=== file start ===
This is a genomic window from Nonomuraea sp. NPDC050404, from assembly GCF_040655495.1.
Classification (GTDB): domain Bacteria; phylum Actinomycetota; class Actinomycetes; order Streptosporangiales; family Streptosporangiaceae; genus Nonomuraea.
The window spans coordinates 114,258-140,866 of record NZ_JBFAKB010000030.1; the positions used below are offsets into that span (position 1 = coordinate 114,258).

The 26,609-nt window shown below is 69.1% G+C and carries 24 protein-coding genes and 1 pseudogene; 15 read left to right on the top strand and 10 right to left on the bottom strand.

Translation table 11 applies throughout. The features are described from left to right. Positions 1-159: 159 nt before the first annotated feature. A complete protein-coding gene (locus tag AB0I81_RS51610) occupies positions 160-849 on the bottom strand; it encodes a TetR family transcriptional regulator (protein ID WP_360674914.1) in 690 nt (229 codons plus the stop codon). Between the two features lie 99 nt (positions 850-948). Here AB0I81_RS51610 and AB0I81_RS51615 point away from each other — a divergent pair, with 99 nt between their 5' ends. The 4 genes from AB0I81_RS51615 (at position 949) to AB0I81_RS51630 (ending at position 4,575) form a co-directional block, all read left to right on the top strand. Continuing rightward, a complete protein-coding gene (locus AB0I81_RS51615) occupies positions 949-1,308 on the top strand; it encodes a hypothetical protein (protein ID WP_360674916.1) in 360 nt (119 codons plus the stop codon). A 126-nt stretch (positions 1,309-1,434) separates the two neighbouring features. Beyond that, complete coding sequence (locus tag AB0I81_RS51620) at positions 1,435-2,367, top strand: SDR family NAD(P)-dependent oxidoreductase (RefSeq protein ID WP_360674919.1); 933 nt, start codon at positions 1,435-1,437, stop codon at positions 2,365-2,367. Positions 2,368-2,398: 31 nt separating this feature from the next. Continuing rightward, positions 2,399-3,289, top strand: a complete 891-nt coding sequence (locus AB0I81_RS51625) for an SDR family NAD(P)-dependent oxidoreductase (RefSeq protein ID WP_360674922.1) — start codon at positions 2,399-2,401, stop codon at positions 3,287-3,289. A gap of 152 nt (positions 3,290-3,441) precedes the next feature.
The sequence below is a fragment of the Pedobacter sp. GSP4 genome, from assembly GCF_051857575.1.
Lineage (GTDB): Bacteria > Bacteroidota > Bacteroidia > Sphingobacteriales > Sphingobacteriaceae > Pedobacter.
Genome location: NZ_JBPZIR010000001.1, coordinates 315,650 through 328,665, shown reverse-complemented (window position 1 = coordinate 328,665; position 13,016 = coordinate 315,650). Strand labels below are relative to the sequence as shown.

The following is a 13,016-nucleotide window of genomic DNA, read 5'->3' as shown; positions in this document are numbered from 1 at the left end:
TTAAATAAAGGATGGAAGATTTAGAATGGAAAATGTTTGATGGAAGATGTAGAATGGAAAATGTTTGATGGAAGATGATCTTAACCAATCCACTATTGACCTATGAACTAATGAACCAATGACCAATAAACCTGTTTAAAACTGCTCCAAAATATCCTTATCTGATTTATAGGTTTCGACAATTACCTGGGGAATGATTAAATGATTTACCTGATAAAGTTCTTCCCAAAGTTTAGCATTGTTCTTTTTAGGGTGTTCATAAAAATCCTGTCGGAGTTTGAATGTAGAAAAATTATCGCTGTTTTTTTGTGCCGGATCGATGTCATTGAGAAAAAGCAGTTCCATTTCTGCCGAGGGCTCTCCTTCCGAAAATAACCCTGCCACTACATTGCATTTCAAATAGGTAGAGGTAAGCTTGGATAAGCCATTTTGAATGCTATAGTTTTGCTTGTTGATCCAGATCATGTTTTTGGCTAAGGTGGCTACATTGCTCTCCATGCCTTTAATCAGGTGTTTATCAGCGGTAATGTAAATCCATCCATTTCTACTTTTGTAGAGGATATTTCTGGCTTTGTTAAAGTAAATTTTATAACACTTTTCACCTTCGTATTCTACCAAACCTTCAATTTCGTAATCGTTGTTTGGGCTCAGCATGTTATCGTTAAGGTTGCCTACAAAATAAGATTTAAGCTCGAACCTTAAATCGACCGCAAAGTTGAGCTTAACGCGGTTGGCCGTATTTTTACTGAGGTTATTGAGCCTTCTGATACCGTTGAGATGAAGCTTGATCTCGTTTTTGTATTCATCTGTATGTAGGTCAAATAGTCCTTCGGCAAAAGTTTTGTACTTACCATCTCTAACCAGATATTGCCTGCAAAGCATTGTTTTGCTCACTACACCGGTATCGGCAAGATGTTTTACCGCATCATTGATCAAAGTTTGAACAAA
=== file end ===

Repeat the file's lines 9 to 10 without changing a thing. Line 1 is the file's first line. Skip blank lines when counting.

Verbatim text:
The following is a 13,016-nucleotide window of genomic DNA, read 5'->3' as shown; positions in this document are numbered from 1 at the left end:
TTAAATAAAGGATGGAAGATTTAGAATGGAAAATGTTTGATGGAAGATGTAGAATGGAAAATGTTTGATGGAAGATGATCTTAACCAATCCACTATTGACCTATGAACTAATGAACCAATGACCAATAAACCTGTTTAAAACTGCTCCAAAATATCCTTATCTGATTTATAGGTTTCGACAATTACCTGGGGAATGATTAAATGATTTACCTGATAAAGTTCTTCCCAAAGTTTAGCATTGTTCTTTTTAGGGTGTTCATAAAAATCCTGTCGGAGTTTGAATGTAGAAAAATTATCGCTGTTTTTTTGTGCCGGATCGATGTCATTGAGAAAAAGCAGTTCCATTTCTGCCGAGGGCTCTCCTTCCGAAAATAACCCTGCCACTACATTGCATTTCAAATAGGTAGAGGTAAGCTTGGATAAGCCATTTTGAATGCTATAGTTTTGCTTGTTGATCCAGATCATGTTTTTGGCTAAGGTGGCTACATTGCTCTCCATGCCTTTAATCAGGTGTTTATCAGCGGTAATGTAAATCCATCCATTTCTACTTTTGTAGAGGATATTTCTGGCTTTGTTAAAGTAAATTTTATAACACTTTTCACCTTCGTATTCTACCAAACCTTCAATTTCGTAATCGTTGTTTGGGCTCAGCATGTTATCGTTAAGGTTGCCTACAAAATAAGATTTAAGCTCGAACCTTAAATCGACCGCAAAGTTGAGCTTAACGCGGTTGGCCGTATTTTTACTGAGGTTATTGAGCCTTCTGATACCGTTGAGATGAAGCTTGATCTCGTTTTTGTATTCATCTGTATGTAGGTCAAATAGTCCTTCGGCAAAAGTTTTGTACTTACCATCTCTAACCAGATATTGCCTGCAAAGCATTGTTTTGCTCACTACACCGGTATCGGCAAGATGTTTTACCGCATCATTGATCAAAGTTTGAACAAA